Parents shelling out up to $3,000 to process requests to move their children into 'name brand schools'Friday, July 23, 2021
BY BRITTNY HUTCHINSON
DAYS after the Ministry of Education disclosed where students were placed based on their performance in the Primary Exit Profile (PEP), scores of parents have embarked on the seemingly annual ritual of trying to get their children into 'name brand' secondary schools.
The ministry had announced that 31,479, or 84.44 per cent of students who sat the PEP exam this year were placed in one of their preferred schools but that has not stopped parents from seeking transfers at some traditional secondary schools, which reported that they have already issued all their transfer application forms.
Reports indicate the parents are paying some schools between $2,000 and $3,000 for copies of the application forms well aware that their child stands only a slim chance of being accepted.
Principal of the Corporate Area-based St Andrew High School for Girls, Keeva Ingram, told the Jamaica Observer that all 240 transfer applications forms which the school had prepared were handed out within minutes of the process opening on Monday.
“Of course, it wasn't any different. Every year there is a rush. We did what we normally do. That has not changed. Persons came here as early as 5:30 am. We said we would issue the forms at 12:00 pm, but when I saw the crowd out there at 11:30 am, we just had to start giving them out,” said Ingram.
She said while her school does not charge for processing transfers, she understands why some schools would demand a fee as, “there is a process you have to go through [with] the application forms. It takes time, resources, and personnel for classification of applicants.”
Commenting on the possibility that majority of the students who apply for transfers will not be accepted, Ingram admitted that only a mere percentage of the cohort for transfers will be selected.
“As I understand, you get five per cent of your cohort that the school can allocate for transfers. My cohort is 240, so it's five per cent of that cohort. But, people transfer out, so you'll have more spaces. Some persons who are placed here want to go to other schools, or want to migrate, which would make more spaces available,” argued Ingram.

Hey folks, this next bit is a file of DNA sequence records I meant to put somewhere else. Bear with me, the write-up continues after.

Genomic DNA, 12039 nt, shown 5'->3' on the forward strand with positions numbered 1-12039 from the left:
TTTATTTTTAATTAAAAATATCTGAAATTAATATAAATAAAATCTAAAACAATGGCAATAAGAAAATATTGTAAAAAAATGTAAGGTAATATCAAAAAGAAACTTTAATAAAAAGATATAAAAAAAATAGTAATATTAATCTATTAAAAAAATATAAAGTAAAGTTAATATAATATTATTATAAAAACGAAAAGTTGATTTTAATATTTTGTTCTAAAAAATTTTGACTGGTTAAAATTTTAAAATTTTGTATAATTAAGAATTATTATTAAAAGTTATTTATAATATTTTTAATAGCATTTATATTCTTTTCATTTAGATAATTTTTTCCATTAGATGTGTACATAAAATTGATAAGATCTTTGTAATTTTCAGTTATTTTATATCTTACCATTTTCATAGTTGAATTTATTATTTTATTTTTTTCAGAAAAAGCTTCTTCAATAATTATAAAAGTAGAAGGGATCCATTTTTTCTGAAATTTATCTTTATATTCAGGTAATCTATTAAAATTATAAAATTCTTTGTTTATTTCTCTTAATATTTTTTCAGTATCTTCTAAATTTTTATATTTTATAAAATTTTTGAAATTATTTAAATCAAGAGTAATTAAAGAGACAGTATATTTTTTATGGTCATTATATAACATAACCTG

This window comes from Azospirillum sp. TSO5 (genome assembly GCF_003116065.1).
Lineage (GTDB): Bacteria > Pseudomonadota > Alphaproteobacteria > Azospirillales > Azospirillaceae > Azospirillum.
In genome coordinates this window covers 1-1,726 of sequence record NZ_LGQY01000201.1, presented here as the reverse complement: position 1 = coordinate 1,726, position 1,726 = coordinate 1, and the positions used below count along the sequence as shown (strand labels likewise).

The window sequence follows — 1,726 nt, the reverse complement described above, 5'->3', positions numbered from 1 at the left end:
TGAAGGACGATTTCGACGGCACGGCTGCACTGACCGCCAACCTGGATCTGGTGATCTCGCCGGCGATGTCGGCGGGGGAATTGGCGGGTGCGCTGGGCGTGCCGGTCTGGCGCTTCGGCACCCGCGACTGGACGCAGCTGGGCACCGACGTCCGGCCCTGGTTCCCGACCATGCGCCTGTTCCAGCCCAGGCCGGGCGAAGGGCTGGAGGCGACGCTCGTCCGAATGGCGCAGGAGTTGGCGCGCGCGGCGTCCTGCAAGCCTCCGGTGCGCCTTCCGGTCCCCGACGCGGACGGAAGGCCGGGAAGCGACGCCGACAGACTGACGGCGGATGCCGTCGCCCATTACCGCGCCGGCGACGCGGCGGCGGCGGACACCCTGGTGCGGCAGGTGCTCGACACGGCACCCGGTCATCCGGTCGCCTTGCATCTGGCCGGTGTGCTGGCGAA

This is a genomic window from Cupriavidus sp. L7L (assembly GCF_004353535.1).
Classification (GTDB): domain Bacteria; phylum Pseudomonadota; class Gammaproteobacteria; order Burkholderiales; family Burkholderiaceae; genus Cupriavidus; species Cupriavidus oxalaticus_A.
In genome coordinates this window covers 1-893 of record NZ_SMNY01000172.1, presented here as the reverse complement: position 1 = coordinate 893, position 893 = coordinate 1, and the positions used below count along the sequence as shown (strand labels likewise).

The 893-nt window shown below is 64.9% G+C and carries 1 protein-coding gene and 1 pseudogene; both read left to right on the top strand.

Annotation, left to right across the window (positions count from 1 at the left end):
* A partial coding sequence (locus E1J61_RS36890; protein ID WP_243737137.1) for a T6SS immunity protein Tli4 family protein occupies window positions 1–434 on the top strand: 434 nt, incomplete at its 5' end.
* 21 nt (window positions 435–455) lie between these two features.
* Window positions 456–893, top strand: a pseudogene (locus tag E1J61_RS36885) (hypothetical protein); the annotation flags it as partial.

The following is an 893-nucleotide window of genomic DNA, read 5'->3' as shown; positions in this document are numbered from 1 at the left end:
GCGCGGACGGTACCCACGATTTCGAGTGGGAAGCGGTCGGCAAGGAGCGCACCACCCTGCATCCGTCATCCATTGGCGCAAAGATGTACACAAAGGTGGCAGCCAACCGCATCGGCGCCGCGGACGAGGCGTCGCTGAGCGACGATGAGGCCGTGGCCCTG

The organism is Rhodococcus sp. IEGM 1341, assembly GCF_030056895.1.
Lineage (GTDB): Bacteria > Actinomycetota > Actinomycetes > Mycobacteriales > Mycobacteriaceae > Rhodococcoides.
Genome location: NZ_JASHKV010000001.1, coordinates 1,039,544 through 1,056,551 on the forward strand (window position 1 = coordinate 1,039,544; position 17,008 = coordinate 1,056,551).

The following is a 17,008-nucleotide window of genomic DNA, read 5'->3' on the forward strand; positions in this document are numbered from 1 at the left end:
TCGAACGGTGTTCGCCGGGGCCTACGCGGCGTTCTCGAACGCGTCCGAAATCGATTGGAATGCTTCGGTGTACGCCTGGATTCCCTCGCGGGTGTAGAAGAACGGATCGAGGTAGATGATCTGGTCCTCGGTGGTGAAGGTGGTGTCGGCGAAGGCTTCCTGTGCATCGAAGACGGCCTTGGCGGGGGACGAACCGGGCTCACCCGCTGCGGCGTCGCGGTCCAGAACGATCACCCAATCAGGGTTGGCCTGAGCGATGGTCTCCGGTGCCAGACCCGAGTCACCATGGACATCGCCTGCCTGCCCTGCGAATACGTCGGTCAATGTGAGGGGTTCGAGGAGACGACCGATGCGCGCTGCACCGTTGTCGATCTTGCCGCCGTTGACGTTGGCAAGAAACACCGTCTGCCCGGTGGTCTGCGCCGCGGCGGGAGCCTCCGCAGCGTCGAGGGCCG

Nadine Molloy, principal at Ardenne High School, also agreed that the rush for transfers this year is the same as it has always been.
“We deal with it every year,” Molloy told the Observer, as she indicated that at her school, the transfer application process is handled online.
“We don't take calls regarding transfers. We have an online application process where you state your case, we make the review and then we [will see if] we can accommodate a few transfers,” said Molloy.
At St George's College, Principal Margaret Campbell said there were not a lot of requests for transfers as yet, considering the time the PEP results were announced.
“We wouldn't normally have a rush so early, but we have had a few requests so far. They got the grades on Friday, and we, like most high schools, would have transfer application forms online. The parents would get documents together such as recommendations from their children's schools and final reports,” said Campbell who is anticipating more requests for transfers going forward.
“Certainly, we should see more parents coming in. We only have a limited amount of spaces but as schools take transfers, there are transfers out. We are very clear though, we put information regarding transfers on our website and we put up signs at the bursar that the spaces are limited, as we are looking for a particular level of passes,” said Campbell.
The PEP results were announced by Minister of Education, Youth and Information Fayval Williams last Friday.
At that time Williams said in addition to the students who were placed in one of the schools, they selected a further 4,315 or 11.58 per cent were placed in secondary schools that are in proximity to the schools they currently attend.
She said a further 2.09 per cent or 778 of students were placed manually in secondary schools in proximity to the address they submitted at registration.
“Even though the tests and/or components used to place students have changed over the past three years, the mechanism used to place students remains the same. We are, therefore, confident that even in this unprecedented COVID-19 crisis, the method used to place students this year is fair, reliable and consistent with what previously existed,” said Williams.
The placement score for this year was based on the Grade Four Literacy, Grade Four Numeracy, Grade Four PEP Performance Task in Mathematics; Grade Four PEP Performance Task in Science, which the students had done two years ago, and the Grade Six Ability Test which they sat this year.
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